While we were in Las Vegas, visiting with our son, Julian, we were hearing on the news about a very large storm about to hit northern California. Although we wanted to go north, and cross into California at Tahoe, we were concerned about the mountain roads closing from heavy snowfall. We discussed going West, to southern California, and then driving north up the coast to the Bay Area.
The morning we left Las Vegas, on December 4th, 2012, we stood in the parking lot of the hotel and flipped a coin. Heads for going West to the Los Angeles area, and tails for going Northwest to Reno and then into California.
Tails it was, and we got in the car. We took 95 North to 80 West, and arrived in Reno around 6:30 or 7:00 that night. While still in Las Vegas, I’d researched rates for Harrah’s Reno, about $75.00, but I hadn’t booked it as we didn’t know what city or town we’d be in that night. We parked the car on a downtown street in Reno, and sat in the car discussing finding a hotel room. Looking to our right, we saw a Vietnamese restaurant, and decided to go inside for dinner. We had the best Pho (rice noodle soup) that we’d had in a very long time.
Full and happy from finding this Pho restaurant, we got back into the care and drove to look at a couple of motels (the rooms were sleazy, dark, small, yucko, expensive $75.00/$80.00!) I got online with my cellphone, and looked at Harrah’s website. They were having a last-minute online special, $23.00 a night, for a huge 4-star room! I booked it immediately, beyond grateful for modern technology.
The next morning, we went outside the hotel to find a cup of coffee, and right at the first corner we came to, we saw a wall plaque that read, ‘Blarney Stone,’ and above the plaque a rock was set into the wall. We stopped to look at it and read the inscription, and we heard a voice behind us.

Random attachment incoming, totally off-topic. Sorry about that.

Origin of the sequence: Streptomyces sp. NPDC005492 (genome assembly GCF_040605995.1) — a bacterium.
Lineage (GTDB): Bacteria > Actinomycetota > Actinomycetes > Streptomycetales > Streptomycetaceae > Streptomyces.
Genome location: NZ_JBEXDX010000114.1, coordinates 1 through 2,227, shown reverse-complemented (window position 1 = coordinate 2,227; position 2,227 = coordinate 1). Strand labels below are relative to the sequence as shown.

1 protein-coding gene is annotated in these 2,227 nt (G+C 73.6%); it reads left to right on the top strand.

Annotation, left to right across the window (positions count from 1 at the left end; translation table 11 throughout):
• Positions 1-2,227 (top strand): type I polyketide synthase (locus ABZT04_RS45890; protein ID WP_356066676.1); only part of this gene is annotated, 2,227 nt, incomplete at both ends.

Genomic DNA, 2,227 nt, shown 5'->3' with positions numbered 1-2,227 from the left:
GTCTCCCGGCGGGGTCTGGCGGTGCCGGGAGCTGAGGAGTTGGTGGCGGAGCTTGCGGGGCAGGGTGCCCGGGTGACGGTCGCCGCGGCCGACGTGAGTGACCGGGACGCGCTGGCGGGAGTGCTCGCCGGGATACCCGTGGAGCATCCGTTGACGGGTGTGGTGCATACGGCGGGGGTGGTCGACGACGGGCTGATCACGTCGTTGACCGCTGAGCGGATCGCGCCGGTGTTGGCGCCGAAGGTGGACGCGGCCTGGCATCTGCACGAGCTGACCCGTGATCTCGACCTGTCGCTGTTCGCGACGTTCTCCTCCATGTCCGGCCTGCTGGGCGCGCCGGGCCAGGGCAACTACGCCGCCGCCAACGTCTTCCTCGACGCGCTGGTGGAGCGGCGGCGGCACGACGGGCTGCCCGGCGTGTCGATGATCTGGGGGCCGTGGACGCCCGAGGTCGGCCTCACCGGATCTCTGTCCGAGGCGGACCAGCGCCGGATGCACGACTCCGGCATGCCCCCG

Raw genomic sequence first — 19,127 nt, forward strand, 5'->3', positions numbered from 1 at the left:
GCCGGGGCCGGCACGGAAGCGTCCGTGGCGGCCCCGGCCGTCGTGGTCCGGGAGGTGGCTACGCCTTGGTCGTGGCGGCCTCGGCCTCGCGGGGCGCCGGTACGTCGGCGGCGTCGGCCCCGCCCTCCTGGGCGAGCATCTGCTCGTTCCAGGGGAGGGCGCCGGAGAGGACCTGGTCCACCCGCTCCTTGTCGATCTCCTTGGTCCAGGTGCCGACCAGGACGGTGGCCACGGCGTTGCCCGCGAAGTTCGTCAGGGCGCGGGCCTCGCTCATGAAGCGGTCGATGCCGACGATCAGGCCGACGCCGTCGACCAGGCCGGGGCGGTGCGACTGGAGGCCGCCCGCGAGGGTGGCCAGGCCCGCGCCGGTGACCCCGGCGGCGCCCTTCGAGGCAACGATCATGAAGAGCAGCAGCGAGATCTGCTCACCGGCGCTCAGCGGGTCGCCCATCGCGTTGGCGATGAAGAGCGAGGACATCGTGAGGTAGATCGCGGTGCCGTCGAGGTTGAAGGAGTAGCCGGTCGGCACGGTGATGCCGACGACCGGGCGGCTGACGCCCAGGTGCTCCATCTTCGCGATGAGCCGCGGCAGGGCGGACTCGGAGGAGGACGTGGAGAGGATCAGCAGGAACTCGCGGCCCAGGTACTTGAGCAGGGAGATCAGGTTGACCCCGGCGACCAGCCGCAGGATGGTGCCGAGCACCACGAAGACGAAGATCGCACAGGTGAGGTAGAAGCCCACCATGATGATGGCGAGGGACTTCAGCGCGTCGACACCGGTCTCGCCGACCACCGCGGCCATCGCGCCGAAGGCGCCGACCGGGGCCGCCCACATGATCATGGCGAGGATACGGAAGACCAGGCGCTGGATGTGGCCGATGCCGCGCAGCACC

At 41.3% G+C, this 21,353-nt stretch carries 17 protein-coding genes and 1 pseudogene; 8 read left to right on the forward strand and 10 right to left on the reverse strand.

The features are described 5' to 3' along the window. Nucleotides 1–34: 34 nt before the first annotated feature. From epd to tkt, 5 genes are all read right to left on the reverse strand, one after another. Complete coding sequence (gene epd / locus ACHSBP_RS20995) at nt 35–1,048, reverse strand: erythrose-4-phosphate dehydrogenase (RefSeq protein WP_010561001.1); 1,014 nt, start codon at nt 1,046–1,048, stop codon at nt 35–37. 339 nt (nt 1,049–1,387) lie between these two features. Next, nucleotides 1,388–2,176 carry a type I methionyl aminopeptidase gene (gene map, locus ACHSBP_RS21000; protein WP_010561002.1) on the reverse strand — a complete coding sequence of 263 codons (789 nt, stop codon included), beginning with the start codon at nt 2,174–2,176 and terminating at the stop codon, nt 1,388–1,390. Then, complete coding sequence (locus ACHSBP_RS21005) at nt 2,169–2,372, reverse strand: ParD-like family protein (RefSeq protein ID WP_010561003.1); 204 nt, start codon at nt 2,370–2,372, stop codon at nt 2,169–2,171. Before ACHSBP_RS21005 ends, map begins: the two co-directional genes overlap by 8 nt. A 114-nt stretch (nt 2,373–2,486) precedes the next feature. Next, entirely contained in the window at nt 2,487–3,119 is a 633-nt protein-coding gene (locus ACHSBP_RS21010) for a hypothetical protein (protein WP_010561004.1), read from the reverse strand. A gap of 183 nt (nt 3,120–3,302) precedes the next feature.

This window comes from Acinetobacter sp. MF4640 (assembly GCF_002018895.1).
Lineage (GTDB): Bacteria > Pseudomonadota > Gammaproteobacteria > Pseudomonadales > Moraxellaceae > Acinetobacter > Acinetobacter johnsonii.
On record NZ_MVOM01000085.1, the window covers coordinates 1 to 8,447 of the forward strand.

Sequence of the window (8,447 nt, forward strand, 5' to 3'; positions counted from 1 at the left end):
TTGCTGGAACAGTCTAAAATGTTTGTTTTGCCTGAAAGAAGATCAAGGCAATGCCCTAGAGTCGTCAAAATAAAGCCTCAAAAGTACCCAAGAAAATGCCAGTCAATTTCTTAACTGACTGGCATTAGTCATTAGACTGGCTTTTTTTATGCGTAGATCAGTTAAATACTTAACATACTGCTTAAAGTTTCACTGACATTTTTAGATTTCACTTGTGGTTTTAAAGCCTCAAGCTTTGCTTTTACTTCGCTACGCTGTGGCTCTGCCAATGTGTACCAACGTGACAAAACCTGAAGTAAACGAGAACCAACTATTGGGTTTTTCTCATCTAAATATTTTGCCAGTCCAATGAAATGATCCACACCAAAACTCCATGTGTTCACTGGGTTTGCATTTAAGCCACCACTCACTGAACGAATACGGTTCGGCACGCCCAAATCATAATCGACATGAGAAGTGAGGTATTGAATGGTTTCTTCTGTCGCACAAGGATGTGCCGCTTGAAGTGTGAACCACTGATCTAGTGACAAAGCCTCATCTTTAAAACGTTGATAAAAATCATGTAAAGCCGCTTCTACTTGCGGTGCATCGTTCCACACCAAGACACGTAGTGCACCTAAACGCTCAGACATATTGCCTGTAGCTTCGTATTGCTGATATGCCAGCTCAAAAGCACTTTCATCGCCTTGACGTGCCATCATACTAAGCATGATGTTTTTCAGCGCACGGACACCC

“Good morning! That’s a rather interesting rock, isn’t it?” We turned to see an older gentleman, obviously down on his luck and a street person, but since we never turn down an opportunity to connect with another human being, no matter what their circumstance, we chose to continue the conversation. We were very happy we did.
Jimmy Cunningham turned out to be a delightful man, with quite the ‘gift of gab.’ We had a wide-ranging conversation, we talked about politics, Hurricane Sandy and the storms brought on by climate changes, among many topics.
Jimmy was a Vietnam Vet, had been homeless for years, and was an admitted alcoholic. He had hazel colored, drink-reddened eyes, he was Irish-English-Italian, and had served in the Navy. He had been stationed on a nuclear submarine during the war.
Because of his experience on this nuclear submarine, he was adamant that the United States ban all nuclear weapons and close all nuclear power plants. Jimmy thought nuclear power was too dangerous, especially, he said, after what happened in Japan after the tsunami hit.
After we described the healing and transformative work we do around the world, he asked us, where did we think God was? I said to him, “Well, why don’t you tell us where you think he is.”
Jimmy replied, “God is in every molecule, in everything that is alive.” We couldn’t agree more.
As we stood there on that corner, on that cold, blustery day in early December, Donald and I both (as we later discovered) had a felt-sensation of Donald’s father, Don Rubbo, looking out at us through Jimmy Cunningham’s shiny hazel eyes.
On that cold, blustery December 5th day, in downtown Reno, in front of the Blarney Stone.
On that cold, blustery December 5th day, Don Rubbo’s birthday.
Just the other day, as I was looking through the photos on my cellphone, to delete some to make room for more, I found the photo I took on October 26th, 2012, of the dive bar on E. 14th Street, in the East Village of Manhattan, where Donald’s father had died in 1979.
I hadn’t noticed before, the name of the bar is: